US $60 million fine for Bitcoin Mixer service

In a unique decision that could set a series of precedents for the future, FinCEN, the US agency responsible for combating financial crime, has mutated the creator of services that act as Bitcoin’s mixer. These services are used to make Bitcoin transactions more anonymous.

Larry Dean Harmon, creator and owner of two Bitcoin mixer services (Helix and Coin Ninja), was fined $60 million by FinCEN (Financial Crimes Enforcement Network) for violating the country’s anti-money laundering laws.

Through the Banck Secrecy Act (BSA), a set of the country’s rules and legislation, FinCEN accused Harmon of acting as an operator of Helix from 2014 to 2017 and in Coin Ninja from 2017 to 2020, which operated as an exchange without proper regulatory authorization.


FinCEN accused Harmon of purposely failing to register Helix and Coin Ninja in the correct manner, and failing to implement a programme to prevent money laundering efficiently in both managed services.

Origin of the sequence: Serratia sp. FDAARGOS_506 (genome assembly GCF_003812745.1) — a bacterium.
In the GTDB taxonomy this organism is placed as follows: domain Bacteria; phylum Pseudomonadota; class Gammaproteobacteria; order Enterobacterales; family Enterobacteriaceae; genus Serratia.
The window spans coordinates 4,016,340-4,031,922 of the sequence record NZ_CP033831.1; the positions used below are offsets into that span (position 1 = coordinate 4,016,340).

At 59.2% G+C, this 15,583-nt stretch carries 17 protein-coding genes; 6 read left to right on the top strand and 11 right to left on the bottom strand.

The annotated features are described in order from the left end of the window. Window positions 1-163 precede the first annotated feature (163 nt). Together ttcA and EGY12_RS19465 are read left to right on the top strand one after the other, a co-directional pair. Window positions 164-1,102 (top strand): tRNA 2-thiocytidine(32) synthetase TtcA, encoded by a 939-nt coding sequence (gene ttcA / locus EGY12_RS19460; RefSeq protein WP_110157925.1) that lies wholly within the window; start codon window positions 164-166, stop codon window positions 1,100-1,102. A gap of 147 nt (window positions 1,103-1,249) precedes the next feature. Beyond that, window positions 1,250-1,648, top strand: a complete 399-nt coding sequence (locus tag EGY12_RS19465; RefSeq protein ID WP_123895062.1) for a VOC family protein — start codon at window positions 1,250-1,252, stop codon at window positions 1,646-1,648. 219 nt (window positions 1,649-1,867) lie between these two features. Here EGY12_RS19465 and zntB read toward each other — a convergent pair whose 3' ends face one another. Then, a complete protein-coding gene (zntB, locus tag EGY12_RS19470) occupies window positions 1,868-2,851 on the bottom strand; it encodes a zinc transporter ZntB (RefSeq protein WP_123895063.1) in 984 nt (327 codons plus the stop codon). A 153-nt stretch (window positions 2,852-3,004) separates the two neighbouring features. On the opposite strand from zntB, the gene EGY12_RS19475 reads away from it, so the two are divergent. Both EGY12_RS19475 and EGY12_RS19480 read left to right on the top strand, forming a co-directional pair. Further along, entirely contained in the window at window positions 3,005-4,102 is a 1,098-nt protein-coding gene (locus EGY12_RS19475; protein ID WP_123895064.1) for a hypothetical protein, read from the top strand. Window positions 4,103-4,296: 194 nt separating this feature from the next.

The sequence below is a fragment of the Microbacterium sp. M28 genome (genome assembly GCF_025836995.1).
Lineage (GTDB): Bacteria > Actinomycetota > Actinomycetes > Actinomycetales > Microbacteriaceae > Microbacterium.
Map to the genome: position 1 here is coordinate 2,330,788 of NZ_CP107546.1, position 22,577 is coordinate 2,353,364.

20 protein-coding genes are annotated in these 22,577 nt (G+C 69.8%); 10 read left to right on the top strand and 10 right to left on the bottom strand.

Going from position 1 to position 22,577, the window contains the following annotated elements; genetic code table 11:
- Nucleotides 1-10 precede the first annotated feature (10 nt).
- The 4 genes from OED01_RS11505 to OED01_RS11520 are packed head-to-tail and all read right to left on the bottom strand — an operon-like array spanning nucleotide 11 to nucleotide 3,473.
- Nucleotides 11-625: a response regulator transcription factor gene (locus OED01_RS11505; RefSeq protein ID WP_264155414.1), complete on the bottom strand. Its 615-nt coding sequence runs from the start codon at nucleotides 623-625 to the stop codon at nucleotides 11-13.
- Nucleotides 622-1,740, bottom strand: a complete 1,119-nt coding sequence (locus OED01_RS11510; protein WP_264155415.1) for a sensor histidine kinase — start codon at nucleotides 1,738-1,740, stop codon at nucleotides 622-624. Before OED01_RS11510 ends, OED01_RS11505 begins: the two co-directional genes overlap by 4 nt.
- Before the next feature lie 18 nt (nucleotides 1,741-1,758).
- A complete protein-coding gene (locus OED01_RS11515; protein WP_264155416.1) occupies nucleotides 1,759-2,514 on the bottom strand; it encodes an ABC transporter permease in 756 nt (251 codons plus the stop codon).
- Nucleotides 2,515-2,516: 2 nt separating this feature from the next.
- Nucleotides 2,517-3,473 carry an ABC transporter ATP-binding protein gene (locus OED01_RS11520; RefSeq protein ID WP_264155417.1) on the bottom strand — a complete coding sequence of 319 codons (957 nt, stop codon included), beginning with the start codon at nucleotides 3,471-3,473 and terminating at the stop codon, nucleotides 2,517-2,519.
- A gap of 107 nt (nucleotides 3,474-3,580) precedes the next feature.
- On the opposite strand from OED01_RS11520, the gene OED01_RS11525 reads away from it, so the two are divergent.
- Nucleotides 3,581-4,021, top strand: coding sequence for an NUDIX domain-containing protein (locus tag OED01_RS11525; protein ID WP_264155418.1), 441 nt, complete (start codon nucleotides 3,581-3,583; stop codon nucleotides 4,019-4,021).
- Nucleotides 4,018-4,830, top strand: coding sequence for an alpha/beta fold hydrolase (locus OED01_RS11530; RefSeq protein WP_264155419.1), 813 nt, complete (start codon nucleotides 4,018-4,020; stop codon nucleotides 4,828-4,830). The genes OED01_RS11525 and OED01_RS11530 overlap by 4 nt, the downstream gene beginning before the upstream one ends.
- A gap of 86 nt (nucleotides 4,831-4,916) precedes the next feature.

In addition, the platform owner did not carry out any type of activity report suspicious of transactions that might be being used in illegal activities. According to the document reporting the fine, FinCEN found more than 240,000 bitcoin transactions between Helix and 39 darknet black markets.

The document also highlights that Harmon offered its services in the „darkest places“ of the internet, in the same markets where weapons, drugs and other types of illegal materials were sold.

In addition to acting illegally as a broker, he was also accused of not applying the proper KYC practices. The document states that he did not collect any of the necessary data (names, addresses and other forms of identification) from over 1.2 million transactions.

Not only that, but while operating Helix, he reported the little information he had collected from his customers. The investigation stated that Harmon had carried out transactions with exchange dealers, fraudsters and other criminals.

Recently BitMex was investigated and its creators were arrested.
The million-dollar fine is certainly surprising and this, together with the recent indictment against BitMex, opens up new avenues and precedents for the authorities to begin to pay more attention to different types of services that, according to the law, facilitate various crimes.

Increasingly, the authorities are closing in on the supposed characteristic of the cryptomarket to be used for money laundering.